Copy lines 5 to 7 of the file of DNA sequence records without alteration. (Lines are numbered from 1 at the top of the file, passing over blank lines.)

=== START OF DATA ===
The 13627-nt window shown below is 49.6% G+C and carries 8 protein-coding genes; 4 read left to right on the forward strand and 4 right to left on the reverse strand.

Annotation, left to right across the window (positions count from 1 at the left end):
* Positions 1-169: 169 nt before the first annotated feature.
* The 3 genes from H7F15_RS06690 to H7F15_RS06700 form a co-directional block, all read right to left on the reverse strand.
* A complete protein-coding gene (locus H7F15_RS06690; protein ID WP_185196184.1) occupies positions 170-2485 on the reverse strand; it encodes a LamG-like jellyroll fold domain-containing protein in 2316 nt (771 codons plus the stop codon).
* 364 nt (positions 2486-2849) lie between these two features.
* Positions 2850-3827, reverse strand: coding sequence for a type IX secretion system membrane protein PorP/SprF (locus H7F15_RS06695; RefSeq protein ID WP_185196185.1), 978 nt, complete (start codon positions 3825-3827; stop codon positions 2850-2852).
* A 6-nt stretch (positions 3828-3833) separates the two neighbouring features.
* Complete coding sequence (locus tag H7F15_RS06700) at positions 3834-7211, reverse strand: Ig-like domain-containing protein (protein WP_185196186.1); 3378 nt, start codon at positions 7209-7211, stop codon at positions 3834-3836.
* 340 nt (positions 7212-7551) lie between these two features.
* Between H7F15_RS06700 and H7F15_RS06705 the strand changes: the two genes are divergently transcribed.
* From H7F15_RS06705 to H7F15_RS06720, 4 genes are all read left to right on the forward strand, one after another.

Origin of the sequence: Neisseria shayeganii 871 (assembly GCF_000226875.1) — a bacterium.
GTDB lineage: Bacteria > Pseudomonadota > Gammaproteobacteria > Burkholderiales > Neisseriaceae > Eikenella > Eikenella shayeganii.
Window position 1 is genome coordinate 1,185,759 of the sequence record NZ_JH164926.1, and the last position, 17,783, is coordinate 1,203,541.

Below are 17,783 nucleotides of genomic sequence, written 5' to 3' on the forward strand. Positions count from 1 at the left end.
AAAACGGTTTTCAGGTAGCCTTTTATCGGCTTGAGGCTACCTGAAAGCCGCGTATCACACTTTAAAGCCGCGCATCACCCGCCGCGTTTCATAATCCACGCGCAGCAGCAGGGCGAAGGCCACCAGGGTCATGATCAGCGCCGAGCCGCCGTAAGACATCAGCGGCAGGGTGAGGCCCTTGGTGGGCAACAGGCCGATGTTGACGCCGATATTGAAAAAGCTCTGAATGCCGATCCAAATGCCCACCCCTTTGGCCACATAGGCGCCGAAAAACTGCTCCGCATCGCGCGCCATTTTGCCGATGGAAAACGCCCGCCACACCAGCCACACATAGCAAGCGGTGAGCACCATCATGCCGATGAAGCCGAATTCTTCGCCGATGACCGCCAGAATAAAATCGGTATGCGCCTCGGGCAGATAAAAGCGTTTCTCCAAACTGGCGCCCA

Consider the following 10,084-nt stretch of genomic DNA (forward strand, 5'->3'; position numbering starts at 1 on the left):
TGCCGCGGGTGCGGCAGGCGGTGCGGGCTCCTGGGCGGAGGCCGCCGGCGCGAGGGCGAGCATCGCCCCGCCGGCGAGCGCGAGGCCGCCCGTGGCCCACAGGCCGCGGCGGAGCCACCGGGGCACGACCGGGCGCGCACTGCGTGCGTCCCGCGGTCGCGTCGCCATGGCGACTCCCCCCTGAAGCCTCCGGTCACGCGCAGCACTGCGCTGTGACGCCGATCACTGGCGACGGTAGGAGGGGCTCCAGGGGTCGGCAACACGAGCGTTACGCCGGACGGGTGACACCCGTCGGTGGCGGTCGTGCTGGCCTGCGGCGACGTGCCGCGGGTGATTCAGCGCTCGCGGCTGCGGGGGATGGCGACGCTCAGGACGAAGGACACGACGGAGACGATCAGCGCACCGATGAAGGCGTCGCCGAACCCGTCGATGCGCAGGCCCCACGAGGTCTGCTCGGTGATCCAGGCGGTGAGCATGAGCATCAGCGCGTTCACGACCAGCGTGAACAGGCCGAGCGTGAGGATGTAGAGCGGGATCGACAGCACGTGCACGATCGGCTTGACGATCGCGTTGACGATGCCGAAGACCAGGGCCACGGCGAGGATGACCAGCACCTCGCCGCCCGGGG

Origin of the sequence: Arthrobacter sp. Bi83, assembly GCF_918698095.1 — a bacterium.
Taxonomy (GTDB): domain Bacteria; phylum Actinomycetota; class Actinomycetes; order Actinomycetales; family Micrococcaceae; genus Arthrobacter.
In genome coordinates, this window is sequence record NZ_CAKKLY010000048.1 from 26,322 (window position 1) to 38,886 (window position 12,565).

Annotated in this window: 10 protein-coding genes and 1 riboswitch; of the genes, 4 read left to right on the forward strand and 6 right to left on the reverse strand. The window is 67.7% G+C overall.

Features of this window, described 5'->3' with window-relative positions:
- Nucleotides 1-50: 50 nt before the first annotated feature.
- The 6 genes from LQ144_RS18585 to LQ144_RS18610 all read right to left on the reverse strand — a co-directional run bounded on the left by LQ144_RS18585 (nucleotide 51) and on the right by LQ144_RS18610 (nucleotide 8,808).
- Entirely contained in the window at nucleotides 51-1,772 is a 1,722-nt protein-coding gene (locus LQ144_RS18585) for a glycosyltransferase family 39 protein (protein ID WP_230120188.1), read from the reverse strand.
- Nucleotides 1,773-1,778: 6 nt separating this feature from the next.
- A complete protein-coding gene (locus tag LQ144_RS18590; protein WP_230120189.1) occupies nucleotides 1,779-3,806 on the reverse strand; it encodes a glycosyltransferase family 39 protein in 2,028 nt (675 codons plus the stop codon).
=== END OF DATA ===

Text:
* A complete protein-coding gene (locus H7F15_RS06690; protein ID WP_185196184.1) occupies positions 170-2485 on the reverse strand; it encodes a LamG-like jellyroll fold domain-containing protein in 2316 nt (771 codons plus the stop codon).
* 364 nt (positions 2486-2849) lie between these two features.
* Positions 2850-3827, reverse strand: coding sequence for a type IX secretion system membrane protein PorP/SprF (locus H7F15_RS06695; RefSeq protein ID WP_185196185.1), 978 nt, complete (start codon positions 3825-3827; stop codon positions 2850-2852).